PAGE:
Regardless of the breed of your dog, it needs and craves exercise. While some breeds may be content with a daily walk around the block, others have the energy to rival ultramarathoners. Before getting any dog, it’s important to research the breed’s activity level and decide whether or not you have the time and energy to commit to a regular exercise routine that will meet the needs of the animal. By letting your friend work out its pent-up vigor, you’ll simultaneously prevent bad behavior that results from boredom, like chewing, barking or digging.

Encouraging Socialization

When your dog feels nervous or scared, it may act in an aggressive manner. You can avoid unexpected fear-induced aggression by exposing your best friend to many different kinds of social experiences in its early years. For example, if you walk your dog in a neighborhood where you often pass parents pushing strollers, your dog may be fearful of the strange contraption and act out. By introducing your dog to lots of different types of objects or situations inside and outside your home, like large signs, vacuum cleaners and farm animals, you can help them feel more secure in the world and possibly prevent a dangerous encounter.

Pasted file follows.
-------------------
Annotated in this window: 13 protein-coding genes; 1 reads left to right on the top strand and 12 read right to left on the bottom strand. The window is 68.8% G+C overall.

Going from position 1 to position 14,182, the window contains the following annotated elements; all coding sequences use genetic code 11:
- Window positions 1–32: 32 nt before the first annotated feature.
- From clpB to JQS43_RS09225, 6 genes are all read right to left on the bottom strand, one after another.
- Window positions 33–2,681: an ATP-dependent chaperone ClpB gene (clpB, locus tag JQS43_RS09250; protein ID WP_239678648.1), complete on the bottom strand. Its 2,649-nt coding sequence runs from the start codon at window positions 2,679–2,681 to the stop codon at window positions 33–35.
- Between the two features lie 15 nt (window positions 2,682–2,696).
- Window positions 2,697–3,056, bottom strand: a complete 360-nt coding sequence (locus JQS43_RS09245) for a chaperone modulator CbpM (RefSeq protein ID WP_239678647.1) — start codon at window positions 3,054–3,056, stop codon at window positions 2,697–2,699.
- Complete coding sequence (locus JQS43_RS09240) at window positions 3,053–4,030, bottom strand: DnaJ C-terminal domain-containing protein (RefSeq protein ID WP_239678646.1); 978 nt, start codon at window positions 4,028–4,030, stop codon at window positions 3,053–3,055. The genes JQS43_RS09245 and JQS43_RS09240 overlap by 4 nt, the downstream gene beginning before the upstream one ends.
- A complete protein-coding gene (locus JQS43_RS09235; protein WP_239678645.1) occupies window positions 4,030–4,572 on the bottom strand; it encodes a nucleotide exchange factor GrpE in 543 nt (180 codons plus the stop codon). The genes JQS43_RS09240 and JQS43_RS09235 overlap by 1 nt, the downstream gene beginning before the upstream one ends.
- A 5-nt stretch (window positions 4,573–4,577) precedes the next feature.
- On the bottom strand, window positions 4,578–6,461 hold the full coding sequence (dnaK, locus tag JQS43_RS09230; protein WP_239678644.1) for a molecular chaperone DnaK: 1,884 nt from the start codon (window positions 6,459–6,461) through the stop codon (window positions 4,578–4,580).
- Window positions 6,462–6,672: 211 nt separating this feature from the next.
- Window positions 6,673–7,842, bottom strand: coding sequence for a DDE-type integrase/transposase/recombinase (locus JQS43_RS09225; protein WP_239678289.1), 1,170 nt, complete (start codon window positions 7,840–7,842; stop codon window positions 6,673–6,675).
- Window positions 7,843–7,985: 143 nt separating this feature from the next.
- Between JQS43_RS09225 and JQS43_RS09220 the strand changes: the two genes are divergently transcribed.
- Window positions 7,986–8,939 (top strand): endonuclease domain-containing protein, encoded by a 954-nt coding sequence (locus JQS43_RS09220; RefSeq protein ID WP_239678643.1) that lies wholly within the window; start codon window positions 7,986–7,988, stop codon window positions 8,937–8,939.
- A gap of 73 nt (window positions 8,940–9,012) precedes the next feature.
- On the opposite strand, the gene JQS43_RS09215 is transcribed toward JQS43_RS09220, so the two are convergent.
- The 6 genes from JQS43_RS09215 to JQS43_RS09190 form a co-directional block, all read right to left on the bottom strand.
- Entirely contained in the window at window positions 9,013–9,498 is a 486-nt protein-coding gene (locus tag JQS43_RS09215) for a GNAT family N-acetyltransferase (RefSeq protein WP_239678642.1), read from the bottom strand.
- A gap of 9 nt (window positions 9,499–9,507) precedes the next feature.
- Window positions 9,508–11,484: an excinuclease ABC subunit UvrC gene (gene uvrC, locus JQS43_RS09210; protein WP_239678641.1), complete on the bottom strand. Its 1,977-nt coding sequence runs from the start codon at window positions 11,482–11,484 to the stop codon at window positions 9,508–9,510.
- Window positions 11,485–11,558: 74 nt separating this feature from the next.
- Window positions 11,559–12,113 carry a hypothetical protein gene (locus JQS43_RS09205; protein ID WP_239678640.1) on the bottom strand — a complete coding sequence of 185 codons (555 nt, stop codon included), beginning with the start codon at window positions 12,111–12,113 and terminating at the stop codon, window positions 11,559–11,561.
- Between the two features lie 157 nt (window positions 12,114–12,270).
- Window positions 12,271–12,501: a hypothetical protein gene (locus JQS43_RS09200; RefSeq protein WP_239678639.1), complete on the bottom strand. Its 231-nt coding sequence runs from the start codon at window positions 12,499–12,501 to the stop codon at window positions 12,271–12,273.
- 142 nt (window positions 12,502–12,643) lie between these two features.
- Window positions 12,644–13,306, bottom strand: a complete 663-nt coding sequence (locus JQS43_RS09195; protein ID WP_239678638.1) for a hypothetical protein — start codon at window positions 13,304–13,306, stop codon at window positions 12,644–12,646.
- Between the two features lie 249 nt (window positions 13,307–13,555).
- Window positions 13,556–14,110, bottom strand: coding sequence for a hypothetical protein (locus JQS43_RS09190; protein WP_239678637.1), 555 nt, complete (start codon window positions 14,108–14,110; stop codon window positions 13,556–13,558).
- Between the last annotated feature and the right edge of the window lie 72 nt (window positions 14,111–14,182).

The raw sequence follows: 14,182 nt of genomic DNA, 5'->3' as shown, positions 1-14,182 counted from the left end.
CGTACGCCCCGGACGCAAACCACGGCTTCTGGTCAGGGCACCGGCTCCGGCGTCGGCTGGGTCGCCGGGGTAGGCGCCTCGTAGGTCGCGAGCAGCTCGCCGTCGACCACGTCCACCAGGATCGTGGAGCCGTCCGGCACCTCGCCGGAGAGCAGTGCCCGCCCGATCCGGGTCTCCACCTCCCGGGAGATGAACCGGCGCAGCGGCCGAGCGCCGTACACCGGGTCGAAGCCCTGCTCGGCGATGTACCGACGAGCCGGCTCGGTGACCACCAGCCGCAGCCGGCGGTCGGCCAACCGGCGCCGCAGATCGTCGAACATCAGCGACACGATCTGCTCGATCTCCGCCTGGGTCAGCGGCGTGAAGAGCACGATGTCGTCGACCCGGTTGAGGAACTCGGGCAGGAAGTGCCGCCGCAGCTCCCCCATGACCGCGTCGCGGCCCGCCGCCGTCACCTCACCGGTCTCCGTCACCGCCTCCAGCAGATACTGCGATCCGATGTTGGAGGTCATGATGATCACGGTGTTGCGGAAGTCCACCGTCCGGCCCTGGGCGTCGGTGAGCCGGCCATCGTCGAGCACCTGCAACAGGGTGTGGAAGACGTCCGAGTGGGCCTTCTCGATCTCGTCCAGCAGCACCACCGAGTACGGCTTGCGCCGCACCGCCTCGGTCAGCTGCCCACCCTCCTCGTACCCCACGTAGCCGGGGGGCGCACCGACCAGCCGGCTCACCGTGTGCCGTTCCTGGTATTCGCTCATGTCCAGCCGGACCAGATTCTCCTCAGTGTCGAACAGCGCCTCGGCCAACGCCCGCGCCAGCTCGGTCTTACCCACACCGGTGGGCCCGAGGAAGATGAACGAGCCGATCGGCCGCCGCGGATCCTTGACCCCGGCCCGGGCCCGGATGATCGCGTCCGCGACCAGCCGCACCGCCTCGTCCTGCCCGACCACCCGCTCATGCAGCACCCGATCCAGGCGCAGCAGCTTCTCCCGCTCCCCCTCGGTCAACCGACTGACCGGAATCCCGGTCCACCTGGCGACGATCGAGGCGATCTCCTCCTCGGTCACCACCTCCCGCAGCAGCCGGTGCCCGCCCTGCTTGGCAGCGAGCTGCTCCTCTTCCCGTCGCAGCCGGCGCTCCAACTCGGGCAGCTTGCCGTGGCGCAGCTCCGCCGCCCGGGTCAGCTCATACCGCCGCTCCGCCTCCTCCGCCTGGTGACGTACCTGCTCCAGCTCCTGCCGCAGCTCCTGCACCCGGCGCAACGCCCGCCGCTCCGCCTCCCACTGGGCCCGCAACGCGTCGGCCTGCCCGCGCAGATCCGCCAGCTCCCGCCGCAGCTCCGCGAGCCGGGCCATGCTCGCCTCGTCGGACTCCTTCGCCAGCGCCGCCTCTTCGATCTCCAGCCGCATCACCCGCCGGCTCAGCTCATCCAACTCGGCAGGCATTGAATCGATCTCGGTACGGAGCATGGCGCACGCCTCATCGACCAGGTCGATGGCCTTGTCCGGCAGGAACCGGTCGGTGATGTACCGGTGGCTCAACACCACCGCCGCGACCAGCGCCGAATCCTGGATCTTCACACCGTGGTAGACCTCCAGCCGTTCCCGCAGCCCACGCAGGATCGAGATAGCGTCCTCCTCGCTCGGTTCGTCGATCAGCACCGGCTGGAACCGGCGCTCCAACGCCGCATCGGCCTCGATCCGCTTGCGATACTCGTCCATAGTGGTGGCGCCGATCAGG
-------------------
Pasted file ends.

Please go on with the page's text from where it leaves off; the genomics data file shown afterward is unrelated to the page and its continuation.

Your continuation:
Additionally, a dog’s fear response can be triggered by unusual sounds. If your dog is afraid of loud noises and you live near an air force base, then giving your pup a treat whenever an F-16 flies over your house will help to lessen the fear associated with that noise. Eventually, your dog will get used to the sound and the fear will subside.